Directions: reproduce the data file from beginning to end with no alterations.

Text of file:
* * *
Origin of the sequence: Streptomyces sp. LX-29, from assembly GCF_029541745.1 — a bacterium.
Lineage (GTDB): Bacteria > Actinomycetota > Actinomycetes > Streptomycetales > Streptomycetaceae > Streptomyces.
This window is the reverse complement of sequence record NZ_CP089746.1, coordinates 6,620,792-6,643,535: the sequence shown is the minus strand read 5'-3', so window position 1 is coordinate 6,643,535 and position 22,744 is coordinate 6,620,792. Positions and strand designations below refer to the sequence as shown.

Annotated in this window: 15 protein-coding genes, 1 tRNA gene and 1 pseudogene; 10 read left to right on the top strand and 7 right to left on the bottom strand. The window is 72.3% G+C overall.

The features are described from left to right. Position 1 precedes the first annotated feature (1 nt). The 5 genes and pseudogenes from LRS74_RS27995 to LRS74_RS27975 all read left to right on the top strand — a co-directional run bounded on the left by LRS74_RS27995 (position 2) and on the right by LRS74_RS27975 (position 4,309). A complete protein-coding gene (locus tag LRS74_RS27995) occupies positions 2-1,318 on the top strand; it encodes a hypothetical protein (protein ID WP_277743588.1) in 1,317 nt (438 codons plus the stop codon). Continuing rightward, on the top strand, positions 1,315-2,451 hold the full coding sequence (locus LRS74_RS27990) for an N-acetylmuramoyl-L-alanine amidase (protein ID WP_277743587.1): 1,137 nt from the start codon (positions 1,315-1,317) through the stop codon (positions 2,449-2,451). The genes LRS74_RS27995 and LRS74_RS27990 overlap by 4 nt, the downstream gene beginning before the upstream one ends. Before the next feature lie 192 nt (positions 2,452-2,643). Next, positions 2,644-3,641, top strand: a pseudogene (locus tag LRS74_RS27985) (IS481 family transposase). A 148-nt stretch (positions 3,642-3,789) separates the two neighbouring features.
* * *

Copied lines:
Origin of the sequence: Streptomyces sp. LX-29, from assembly GCF_029541745.1 — a bacterium.
Lineage (GTDB): Bacteria > Actinomycetota > Actinomycetes > Streptomycetales > Streptomycetaceae > Streptomyces.
This window is the reverse complement of sequence record NZ_CP089746.1, coordinates 6,620,792-6,643,535: the sequence shown is the minus strand read 5'-3', so window position 1 is coordinate 6,643,535 and position 22,744 is coordinate 6,620,792. Positions and strand designations below refer to the sequence as shown.

Annotated in this window: 15 protein-coding genes, 1 tRNA gene and 1 pseudogene; 10 read left to right on the top strand and 7 right to left on the bottom strand. The window is 72.3% G+C overall.

The features are described from left to right. Position 1 precedes the first annotated feature (1 nt). The 5 genes and pseudogenes from LRS74_RS27995 to LRS74_RS27975 all read left to right on the top strand — a co-directional run bounded on the left by LRS74_RS27995 (position 2) and on the right by LRS74_RS27975 (position 4,309). A complete protein-coding gene (locus tag LRS74_RS27995) occupies positions 2-1,318 on the top strand; it encodes a hypothetical protein (protein ID WP_277743588.1) in 1,317 nt (438 codons plus the stop codon). Continuing rightward, on the top strand, positions 1,315-2,451 hold the full coding sequence (locus LRS74_RS27990) for an N-acetylmuramoyl-L-alanine amidase (protein ID WP_277743587.1): 1,137 nt from the start codon (positions 1,315-1,317) through the stop codon (positions 2,449-2,451). The genes LRS74_RS27995 and LRS74_RS27990 overlap by 4 nt, the downstream gene beginning before the upstream one ends. Before the next feature lie 192 nt (positions 2,452-2,643). Next, positions 2,644-3,641, top strand: a pseudogene (locus tag LRS74_RS27985) (IS481 family transposase). A 148-nt stretch (positions 3,642-3,789) separates the two neighbouring features.